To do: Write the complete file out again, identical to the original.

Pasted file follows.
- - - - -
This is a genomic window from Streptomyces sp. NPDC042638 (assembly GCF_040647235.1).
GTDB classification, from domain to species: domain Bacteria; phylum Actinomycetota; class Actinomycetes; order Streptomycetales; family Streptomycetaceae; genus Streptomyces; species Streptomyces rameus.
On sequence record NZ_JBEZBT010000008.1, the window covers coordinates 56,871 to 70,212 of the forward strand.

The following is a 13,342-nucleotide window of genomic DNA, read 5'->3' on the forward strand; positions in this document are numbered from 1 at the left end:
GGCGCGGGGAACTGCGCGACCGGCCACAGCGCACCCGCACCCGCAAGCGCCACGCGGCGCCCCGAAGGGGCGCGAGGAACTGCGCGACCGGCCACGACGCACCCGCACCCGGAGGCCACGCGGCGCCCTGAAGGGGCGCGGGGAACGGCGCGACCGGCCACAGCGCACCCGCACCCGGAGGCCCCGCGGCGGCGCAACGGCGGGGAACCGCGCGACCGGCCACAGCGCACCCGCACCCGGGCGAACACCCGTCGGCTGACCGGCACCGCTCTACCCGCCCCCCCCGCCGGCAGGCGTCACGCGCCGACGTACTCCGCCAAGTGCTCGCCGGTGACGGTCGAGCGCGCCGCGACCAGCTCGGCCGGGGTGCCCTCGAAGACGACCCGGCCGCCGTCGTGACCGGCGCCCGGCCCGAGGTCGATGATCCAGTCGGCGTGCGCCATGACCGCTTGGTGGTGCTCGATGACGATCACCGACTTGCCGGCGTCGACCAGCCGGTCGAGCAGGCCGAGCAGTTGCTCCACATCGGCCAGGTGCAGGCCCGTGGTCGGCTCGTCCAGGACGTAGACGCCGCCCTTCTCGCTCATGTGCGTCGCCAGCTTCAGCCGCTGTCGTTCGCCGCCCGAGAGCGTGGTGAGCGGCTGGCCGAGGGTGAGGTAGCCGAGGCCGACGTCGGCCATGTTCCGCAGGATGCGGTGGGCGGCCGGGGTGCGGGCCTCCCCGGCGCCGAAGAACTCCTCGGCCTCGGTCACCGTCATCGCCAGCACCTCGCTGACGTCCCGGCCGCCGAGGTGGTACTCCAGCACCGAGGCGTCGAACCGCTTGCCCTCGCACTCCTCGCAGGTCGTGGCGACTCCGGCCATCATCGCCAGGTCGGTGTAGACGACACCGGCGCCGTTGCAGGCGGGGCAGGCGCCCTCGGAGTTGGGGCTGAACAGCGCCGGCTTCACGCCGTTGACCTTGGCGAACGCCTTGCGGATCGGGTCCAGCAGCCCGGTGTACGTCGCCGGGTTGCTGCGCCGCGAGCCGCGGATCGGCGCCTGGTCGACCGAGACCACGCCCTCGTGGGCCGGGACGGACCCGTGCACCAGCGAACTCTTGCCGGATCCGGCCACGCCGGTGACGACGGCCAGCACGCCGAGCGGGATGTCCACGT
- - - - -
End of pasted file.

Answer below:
This is a genomic window from Streptomyces sp. NPDC042638 (assembly GCF_040647235.1).
GTDB classification, from domain to species: domain Bacteria; phylum Actinomycetota; class Actinomycetes; order Streptomycetales; family Streptomycetaceae; genus Streptomyces; species Streptomyces rameus.
On sequence record NZ_JBEZBT010000008.1, the window covers coordinates 56,871 to 70,212 of the forward strand.

The following is a 13,342-nucleotide window of genomic DNA, read 5'->3' on the forward strand; positions in this document are numbered from 1 at the left end:
GGCGCGGGGAACTGCGCGACCGGCCACAGCGCACCCGCACCCGCAAGCGCCACGCGGCGCCCCGAAGGGGCGCGAGGAACTGCGCGACCGGCCACGACGCACCCGCACCCGGAGGCCACGCGGCGCCCTGAAGGGGCGCGGGGAACGGCGCGACCGGCCACAGCGCACCCGCACCCGGAGGCCCCGCGGCGGCGCAACGGCGGGGAACCGCGCGACCGGCCACAGCGCACCCGCACCCGGGCGAACACCCGTCGGCTGACCGGCACCGCTCTACCCGCCCCCCCCGCCGGCAGGCGTCACGCGCCGACGTACTCCGCCAAGTGCTCGCCGGTGACGGTCGAGCGCGCCGCGACCAGCTCGGCCGGGGTGCCCTCGAAGACGACCCGGCCGCCGTCGTGACCGGCGCCCGGCCCGAGGTCGATGATCCAGTCGGCGTGCGCCATGACCGCTTGGTGGTGCTCGATGACGATCACCGACTTGCCGGCGTCGACCAGCCGGTCGAGCAGGCCGAGCAGTTGCTCCACATCGGCCAGGTGCAGGCCCGTGGTCGGCTCGTCCAGGACGTAGACGCCGCCCTTCTCGCTCATGTGCGTCGCCAGCTTCAGCCGCTGTCGTTCGCCGCCCGAGAGCGTGGTGAGCGGCTGGCCGAGGGTGAGGTAGCCGAGGCCGACGTCGGCCATGTTCCGCAGGATGCGGTGGGCGGCCGGGGTGCGGGCCTCCCCGGCGCCGAAGAACTCCTCGGCCTCGGTCACCGTCATCGCCAGCACCTCGCTGACGTCCCGGCCGCCGAGGTGGTACTCCAGCACCGAGGCGTCGAACCGCTTGCCCTCGCACTCCTCGCAGGTCGTGGCGACTCCGGCCATCATCGCCAGGTCGGTGTAGACGACACCGGCGCCGTTGCAGGCGGGGCAGGCGCCCTCGGAGTTGGGGCTGAACAGCGCCGGCTTCACGCCGTTGACCTTGGCGAACGCCTTGCGGATCGGGTCCAGCAGCCCGGTGTACGTCGCCGGGTTGCTGCGCCGCGAGCCGCGGATCGGCGCCTGGTCGACCGAGACCACGCCCTCGTGGGCCGGGACGGACCCGTGCACCAGCGAACTCTTGCCGGATCCGGCCACGCCGGTGACGACGGCCAGCACGCCGAGCGGGATGTCCACGT